Dr WebQoof Has the Right Cure for All of 2018’s Fake News ‘Virals’
Good morning! Good afternoon, If you're watching this after 12 noon, good evening or good night!
I'm wearing a lab coat and spectacles. I have a stethoscope. That makes me a doctor, yes? No? Well, most WhatsApp forwards and Facebook posts are like that. Just because it says BBC or NGC or NaMo or RaGa at the bottom, it doesn't mean the news is real.
The virus of fake news has taken a toll on 2018. Here are some case studies that my team and I found especially morbid and interesting. Like all things at the end of the year, this one too is a countdown, like the one a doctor asks you to do before administering the shot. In this case, it’s the injection of truth!
5. Varanasi Ghat or Not?
In June, a before and after picture of the ghats at Varanasi went viral. Dirty before Modi, spic and span after one year of Modi. It turns out the 'after' picture is that of a ghat in Ujjain. That too isn’t on the banks of Ganga river, it’s on Shipra.
To cure the internet of such fake photos, I suggest an instant dose of WebQoof. Send pictures to us, and we’ll reveal the source.
Anyway, the Prime Minister has been the butt of a host of other fake news and scams this year. Let's see:
WhatsApp messages asking users to apply for the 'Ayushman Bharat' scheme; a fleecing website that sought to take all your personal details. A message that claimed the PM was giving away Rs 10,000 to girl children via the ‘Sukanya Yojana’, and another Rs 12,000 as reward for the applicants of the ‘PM Awas Yojana’.
The claim that the prime minister was introducing a scholarship scheme for Class 10 and 12 students across the country, and also supposedly giving away cycles to students on Independence Day – all of these are FAKE.
4. Chacha Does a Cha Cha Cha?
Are you anti-Nehru? Fine.
Do you think the first prime minister of India is the worst thing to have happened to the country? Okay!
But do you think he said he was 'Muslim by culture and Hindu by accident' and demonetised notes with Netaji's face on them? Ah..Ah.. AAh. Now that's where we draw the line. You can't club opinion with fake news.
Jawaharlal Nehru has borne the brunt of a number of fake news reports, articles and forwards on social media this year, including WhatsApp rumours about Nehru demonetising notes with Netaji’s face printed on them.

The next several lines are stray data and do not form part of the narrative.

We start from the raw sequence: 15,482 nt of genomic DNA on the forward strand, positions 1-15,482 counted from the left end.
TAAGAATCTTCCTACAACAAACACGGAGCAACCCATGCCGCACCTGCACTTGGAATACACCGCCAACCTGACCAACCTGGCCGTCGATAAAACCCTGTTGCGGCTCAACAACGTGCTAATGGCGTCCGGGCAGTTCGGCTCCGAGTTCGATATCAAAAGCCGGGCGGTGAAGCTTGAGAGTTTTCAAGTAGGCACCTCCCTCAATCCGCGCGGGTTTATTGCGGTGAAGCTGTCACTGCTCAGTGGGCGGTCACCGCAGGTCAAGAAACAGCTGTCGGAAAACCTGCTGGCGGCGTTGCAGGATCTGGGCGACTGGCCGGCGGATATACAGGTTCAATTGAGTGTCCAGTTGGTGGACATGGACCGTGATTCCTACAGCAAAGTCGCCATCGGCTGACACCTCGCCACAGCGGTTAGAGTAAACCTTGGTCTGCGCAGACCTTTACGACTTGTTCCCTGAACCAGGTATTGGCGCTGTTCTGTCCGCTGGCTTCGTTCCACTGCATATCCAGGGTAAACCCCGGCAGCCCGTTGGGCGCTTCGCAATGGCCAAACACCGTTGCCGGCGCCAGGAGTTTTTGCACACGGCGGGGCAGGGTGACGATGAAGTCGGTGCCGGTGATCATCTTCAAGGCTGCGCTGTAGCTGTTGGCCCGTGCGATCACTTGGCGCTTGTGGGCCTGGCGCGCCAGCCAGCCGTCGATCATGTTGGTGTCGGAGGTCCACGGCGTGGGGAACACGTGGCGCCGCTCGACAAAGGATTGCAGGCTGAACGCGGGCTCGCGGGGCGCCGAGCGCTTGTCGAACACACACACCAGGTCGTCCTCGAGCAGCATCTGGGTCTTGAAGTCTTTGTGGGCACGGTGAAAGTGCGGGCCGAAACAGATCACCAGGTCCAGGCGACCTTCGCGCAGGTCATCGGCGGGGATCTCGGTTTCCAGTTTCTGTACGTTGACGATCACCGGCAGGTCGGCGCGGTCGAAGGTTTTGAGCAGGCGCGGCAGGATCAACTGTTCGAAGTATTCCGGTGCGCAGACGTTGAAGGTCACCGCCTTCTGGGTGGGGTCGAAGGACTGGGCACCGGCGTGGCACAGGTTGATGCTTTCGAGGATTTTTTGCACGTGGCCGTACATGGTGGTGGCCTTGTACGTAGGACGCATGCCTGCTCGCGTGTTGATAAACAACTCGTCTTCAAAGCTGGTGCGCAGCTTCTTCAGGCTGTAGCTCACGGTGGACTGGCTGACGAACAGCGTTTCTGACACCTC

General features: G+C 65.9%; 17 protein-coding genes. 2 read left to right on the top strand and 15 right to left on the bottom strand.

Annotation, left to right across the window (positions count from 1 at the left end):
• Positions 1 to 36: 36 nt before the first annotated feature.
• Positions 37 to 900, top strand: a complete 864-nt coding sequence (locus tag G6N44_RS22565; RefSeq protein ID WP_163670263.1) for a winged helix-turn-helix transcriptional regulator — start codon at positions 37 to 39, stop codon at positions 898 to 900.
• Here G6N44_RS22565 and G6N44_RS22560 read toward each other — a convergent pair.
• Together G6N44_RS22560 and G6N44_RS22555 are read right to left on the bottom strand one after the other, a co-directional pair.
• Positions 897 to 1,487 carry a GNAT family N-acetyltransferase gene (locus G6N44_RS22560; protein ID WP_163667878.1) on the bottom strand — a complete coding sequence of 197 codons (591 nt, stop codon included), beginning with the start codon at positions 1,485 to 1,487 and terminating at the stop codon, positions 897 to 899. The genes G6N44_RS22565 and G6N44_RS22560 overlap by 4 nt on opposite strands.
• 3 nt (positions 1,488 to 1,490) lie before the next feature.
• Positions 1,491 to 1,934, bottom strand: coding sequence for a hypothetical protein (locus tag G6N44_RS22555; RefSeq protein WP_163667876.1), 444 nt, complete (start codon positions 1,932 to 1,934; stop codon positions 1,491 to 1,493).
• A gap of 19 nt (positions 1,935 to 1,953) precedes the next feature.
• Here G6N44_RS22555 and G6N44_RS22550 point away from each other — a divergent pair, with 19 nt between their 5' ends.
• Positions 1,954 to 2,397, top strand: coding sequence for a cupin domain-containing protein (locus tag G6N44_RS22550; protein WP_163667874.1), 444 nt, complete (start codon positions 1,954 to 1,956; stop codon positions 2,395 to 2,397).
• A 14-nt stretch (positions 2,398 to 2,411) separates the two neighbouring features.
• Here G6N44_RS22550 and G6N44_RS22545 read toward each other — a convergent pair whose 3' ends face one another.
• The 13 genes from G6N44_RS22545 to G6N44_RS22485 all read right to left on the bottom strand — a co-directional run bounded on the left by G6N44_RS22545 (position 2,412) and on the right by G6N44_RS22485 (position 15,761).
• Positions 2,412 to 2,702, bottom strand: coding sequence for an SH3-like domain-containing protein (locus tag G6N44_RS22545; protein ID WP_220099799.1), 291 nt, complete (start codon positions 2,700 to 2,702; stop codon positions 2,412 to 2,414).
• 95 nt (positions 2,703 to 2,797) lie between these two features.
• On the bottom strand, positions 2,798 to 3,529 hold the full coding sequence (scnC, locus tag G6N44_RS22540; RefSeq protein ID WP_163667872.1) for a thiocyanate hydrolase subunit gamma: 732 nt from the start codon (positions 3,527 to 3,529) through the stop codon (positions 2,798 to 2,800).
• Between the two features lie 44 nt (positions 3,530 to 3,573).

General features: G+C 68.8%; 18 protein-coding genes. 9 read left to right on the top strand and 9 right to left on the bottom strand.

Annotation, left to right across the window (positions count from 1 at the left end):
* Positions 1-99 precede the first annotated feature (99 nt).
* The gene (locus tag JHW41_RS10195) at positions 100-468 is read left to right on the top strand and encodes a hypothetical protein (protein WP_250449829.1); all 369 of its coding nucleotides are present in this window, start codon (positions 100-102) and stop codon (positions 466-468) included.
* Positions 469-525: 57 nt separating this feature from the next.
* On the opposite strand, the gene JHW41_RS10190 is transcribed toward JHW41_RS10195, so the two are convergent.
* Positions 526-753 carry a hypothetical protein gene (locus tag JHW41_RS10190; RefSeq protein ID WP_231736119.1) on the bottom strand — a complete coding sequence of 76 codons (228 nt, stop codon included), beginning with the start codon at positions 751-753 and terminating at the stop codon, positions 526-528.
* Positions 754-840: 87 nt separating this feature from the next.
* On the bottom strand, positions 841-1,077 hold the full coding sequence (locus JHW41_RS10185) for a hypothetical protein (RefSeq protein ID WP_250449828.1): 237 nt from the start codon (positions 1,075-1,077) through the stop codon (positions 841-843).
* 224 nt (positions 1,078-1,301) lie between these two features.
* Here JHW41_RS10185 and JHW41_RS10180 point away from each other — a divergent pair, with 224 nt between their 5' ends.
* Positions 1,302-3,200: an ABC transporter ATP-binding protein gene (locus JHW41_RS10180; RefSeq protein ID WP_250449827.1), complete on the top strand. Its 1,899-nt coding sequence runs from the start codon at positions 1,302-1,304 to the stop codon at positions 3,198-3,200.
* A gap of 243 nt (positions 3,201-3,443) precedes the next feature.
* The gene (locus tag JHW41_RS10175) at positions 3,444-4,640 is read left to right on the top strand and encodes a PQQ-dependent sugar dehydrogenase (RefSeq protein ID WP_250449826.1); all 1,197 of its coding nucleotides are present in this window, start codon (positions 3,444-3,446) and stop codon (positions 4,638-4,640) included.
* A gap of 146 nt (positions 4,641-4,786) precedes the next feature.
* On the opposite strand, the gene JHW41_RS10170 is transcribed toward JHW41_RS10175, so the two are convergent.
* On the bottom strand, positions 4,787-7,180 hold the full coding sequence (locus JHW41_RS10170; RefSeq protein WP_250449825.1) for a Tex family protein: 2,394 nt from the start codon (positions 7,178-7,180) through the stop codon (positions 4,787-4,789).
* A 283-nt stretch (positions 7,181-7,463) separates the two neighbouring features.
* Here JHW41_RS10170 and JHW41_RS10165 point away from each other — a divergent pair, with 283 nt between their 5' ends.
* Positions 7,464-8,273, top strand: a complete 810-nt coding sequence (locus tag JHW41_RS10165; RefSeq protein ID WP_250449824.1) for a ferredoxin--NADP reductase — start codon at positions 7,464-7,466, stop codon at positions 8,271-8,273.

A FB fake quote quoting Chacha as having said he was 'Muslim by culture and Hindu by accident'.
A secret letter that now EVERYONE knows about, where he discloses Subhas Chandra Bose's location to late British PM Attlee.
And a photograph of him being kissed by a random woman! The said random woman was actually his niece. And the letter was fake, with quite a few spelling mistakes, including Attlee's name.
I'm not sure if Nehru would be dancing in his grave or just having a huge laugh... but I'd let him be if I were you.
3. Busting Myths From Kathua
2018 kicked off with the gory rape and murder of an 8-year-old girl child in Kathua. The murder was soon given a communal colour, and numerous fake scenarios and supposed facts emerged online, the most viral of which was the 7-point card shared by Shankhnaad, which puts forth seven 'facts' of the case.
Occasionally, the only way to eliminate a disease is to strike at its root, at the place of origin. And that is exactly what The Quint did. We went to Kathua, to the site of the crime. Through a series of stories and armed with the original chargesheet, we debunked the cloud of fake news and conspiracy theories about the case.
Now that's what I call a surgical strike. (This should be a movie! What am I doing here?!)
2. Fake Beheading
'Israa Ghumgham, a Saudi Arabian activist has been beheaded!' – this is what WhatsApp and FB forwards said. There were photos of the beheading. And of Israa smiling serenely in a room. What more proof do you want? Right?
Well, I'd settle for some actual proof. Turns out, images of the 'beheading' were from 2015, not this year. They were of a woman who was beheaded for allegedly killing her step-daughter.
Er... look, in Saudi Arabia, death by beheading is much more common than anywhere else.
Anyway, back to Israa, her photo is also not really HER photo. The photo is of Samar Badawi, another Saudi Arabian activist. Both Israa and Samar Badawi are very much alive.
1. Virus in the Vaccine Goes Viral!
Yes, one batch of Oral Polio Vaccines manufactured by a company in Gurugram was contaminated with the Type 2 Polio virus, a strain that has been eradicated worldwide, and which should have been destroyed by the company.
Instantly, rumours spread and ALL of the forwards began with 'News on TV... ' They went on to say the same thing; that the OPV is dangerous and warned parents across the country NOT to administer the vaccine to their children.
Needless to say, this was also – FAKE. NEWS.
After a brief fact check and consultation with a real doctor, it was found that the OPV was safe to use and that the Type 2 virus will pass out of the body through fecal route, if you know what I mean...
Moral of the story: Don't miss the polio vaccine. And don't fall for fake news.
Well, that's a roundup of fake news that The Quint helped uncover using a wide range of procedures, beginning with simple google searches, speaking with stakeholders, using portals that identify original sources, and actual ground reports.
My stethoscope may be fake, but The Quint's Webqoof team can identify and take down a doctored image or fake fact or true lies before you can say 'Sharing'. So before you press forward, think forward. Here’s wishing for a happy fake free New Year to you.